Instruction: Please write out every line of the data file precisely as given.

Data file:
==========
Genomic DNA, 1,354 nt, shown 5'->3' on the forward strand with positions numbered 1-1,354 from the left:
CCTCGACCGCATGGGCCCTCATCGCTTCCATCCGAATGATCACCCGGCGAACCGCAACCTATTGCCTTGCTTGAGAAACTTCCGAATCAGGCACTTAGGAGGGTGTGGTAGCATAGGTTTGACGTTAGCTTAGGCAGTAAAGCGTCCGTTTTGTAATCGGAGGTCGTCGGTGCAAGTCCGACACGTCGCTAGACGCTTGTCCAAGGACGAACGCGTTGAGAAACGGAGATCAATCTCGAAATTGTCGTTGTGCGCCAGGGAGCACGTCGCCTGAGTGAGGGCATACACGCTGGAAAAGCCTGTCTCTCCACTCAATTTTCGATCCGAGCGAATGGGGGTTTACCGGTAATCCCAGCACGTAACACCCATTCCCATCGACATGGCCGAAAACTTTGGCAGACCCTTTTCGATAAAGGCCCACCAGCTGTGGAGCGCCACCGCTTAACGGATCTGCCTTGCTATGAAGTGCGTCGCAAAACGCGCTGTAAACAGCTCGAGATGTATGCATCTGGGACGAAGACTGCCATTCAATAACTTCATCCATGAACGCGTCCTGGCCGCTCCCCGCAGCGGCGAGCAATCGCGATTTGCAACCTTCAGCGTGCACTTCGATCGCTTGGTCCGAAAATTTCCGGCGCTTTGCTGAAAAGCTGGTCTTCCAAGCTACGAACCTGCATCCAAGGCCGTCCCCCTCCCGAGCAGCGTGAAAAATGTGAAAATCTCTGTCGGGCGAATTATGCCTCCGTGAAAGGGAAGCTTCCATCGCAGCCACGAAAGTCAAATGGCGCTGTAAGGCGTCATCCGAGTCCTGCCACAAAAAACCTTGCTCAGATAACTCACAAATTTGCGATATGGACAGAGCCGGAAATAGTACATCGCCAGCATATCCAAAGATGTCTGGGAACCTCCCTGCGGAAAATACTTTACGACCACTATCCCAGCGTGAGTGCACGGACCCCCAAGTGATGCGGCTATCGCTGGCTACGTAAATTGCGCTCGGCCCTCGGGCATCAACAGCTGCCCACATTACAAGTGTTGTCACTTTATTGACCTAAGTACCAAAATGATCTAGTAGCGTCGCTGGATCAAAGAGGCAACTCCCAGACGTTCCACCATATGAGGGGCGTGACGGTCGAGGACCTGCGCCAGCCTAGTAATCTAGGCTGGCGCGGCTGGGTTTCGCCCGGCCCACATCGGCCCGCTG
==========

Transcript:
Genomic DNA, 1,354 nt, shown 5'->3' on the forward strand with positions numbered 1-1,354 from the left:
CCTCGACCGCATGGGCCCTCATCGCTTCCATCCGAATGATCACCCGGCGAACCGCAACCTATTGCCTTGCTTGAGAAACTTCCGAATCAGGCACTTAGGAGGGTGTGGTAGCATAGGTTTGACGTTAGCTTAGGCAGTAAAGCGTCCGTTTTGTAATCGGAGGTCGTCGGTGCAAGTCCGACACGTCGCTAGACGCTTGTCCAAGGACGAACGCGTTGAGAAACGGAGATCAATCTCGAAATTGTCGTTGTGCGCCAGGGAGCACGTCGCCTGAGTGAGGGCATACACGCTGGAAAAGCCTGTCTCTCCACTCAATTTTCGATCCGAGCGAATGGGGGTTTACCGGTAATCCCAGCACGTAACACCCATTCCCATCGACATGGCCGAAAACTTTGGCAGACCCTTTTCGATAAAGGCCCACCAGCTGTGGAGCGCCACCGCTTAACGGATCTGCCTTGCTATGAAGTGCGTCGCAAAACGCGCTGTAAACAGCTCGAGATGTATGCATCTGGGACGAAGACTGCCATTCAATAACTTCATCCATGAACGCGTCCTGGCCGCTCCCCGCAGCGGCGAGCAATCGCGATTTGCAACCTTCAGCGTGCACTTCGATCGCTTGGTCCGAAAATTTCCGGCGCTTTGCTGAAAAGCTGGTCTTCCAAGCTACGAACCTGCATCCAAGGCCGTCCCCCTCCCGAGCAGCGTGAAAAATGTGAAAATCTCTGTCGGGCGAATTATGCCTCCGTGAAAGGGAAGCTTCCATCGCAGCCACGAAAGTCAAATGGCGCTGTAAGGCGTCATCCGAGTCCTGCCACAAAAAACCTTGCTCAGATAACTCACAAATTTGCGATATGGACAGAGCCGGAAATAGTACATCGCCAGCATATCCAAAGATGTCTGGGAACCTCCCTGCGGAAAATACTTTACGACCACTATCCCAGCGTGAGTGCACGGACCCCCAAGTGATGCGGCTATCGCTGGCTACGTAAATTGCGCTCGGCCCTCGGGCATCAACAGCTGCCCACATTACAAGTGTTGTCACTTTATTGACCTAAGTACCAAAATGATCTAGTAGCGTCGCTGGATCAAAGAGGCAACTCCCAGACGTTCCACCATATGAGGGGCGTGACGGTCGAGGACCTGCGCCAGCCTAGTAATCTAGGCTGGCGCGGCTGGGTTTCGCCCGGCCCACATCGGCCCGCTG